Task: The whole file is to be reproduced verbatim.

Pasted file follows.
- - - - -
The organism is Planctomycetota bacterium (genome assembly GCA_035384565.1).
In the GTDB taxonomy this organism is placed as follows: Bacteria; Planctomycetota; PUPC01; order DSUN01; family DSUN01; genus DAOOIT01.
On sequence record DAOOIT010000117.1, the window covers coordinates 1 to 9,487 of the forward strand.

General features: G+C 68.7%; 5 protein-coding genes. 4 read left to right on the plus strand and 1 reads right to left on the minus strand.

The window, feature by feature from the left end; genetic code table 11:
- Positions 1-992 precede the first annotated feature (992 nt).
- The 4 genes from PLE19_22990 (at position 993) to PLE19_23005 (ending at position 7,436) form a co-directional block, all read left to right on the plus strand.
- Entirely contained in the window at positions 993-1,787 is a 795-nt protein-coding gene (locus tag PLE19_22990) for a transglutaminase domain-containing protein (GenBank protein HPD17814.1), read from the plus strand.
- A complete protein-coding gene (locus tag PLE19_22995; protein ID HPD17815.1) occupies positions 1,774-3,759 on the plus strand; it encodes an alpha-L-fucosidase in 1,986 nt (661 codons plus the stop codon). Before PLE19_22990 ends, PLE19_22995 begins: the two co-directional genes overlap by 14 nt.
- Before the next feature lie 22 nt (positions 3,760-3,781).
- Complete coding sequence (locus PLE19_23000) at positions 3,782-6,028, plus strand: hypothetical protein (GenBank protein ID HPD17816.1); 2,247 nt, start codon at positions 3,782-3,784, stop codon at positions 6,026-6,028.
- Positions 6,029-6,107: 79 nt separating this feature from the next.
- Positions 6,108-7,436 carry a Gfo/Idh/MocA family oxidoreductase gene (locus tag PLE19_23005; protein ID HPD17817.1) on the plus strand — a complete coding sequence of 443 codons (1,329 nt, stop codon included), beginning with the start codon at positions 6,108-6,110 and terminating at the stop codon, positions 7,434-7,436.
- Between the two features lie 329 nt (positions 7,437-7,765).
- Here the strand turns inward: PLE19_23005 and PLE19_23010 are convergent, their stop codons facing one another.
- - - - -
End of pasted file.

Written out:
The organism is Planctomycetota bacterium (genome assembly GCA_035384565.1).
In the GTDB taxonomy this organism is placed as follows: Bacteria; Planctomycetota; PUPC01; order DSUN01; family DSUN01; genus DAOOIT01.
On sequence record DAOOIT010000117.1, the window covers coordinates 1 to 9,487 of the forward strand.

General features: G+C 68.7%; 5 protein-coding genes. 4 read left to right on the plus strand and 1 reads right to left on the minus strand.

The window, feature by feature from the left end; genetic code table 11:
- Positions 1-992 precede the first annotated feature (992 nt).
- The 4 genes from PLE19_22990 (at position 993) to PLE19_23005 (ending at position 7,436) form a co-directional block, all read left to right on the plus strand.
- Entirely contained in the window at positions 993-1,787 is a 795-nt protein-coding gene (locus tag PLE19_22990) for a transglutaminase domain-containing protein (GenBank protein HPD17814.1), read from the plus strand.
- A complete protein-coding gene (locus tag PLE19_22995; protein ID HPD17815.1) occupies positions 1,774-3,759 on the plus strand; it encodes an alpha-L-fucosidase in 1,986 nt (661 codons plus the stop codon). Before PLE19_22990 ends, PLE19_22995 begins: the two co-directional genes overlap by 14 nt.
- Before the next feature lie 22 nt (positions 3,760-3,781).
- Complete coding sequence (locus PLE19_23000) at positions 3,782-6,028, plus strand: hypothetical protein (GenBank protein ID HPD17816.1); 2,247 nt, start codon at positions 3,782-3,784, stop codon at positions 6,026-6,028.
- Positions 6,029-6,107: 79 nt separating this feature from the next.
- Positions 6,108-7,436 carry a Gfo/Idh/MocA family oxidoreductase gene (locus tag PLE19_23005; protein ID HPD17817.1) on the plus strand — a complete coding sequence of 443 codons (1,329 nt, stop codon included), beginning with the start codon at positions 6,108-6,110 and terminating at the stop codon, positions 7,434-7,436.
- Between the two features lie 329 nt (positions 7,437-7,765).
- Here the strand turns inward: PLE19_23005 and PLE19_23010 are convergent, their stop codons facing one another.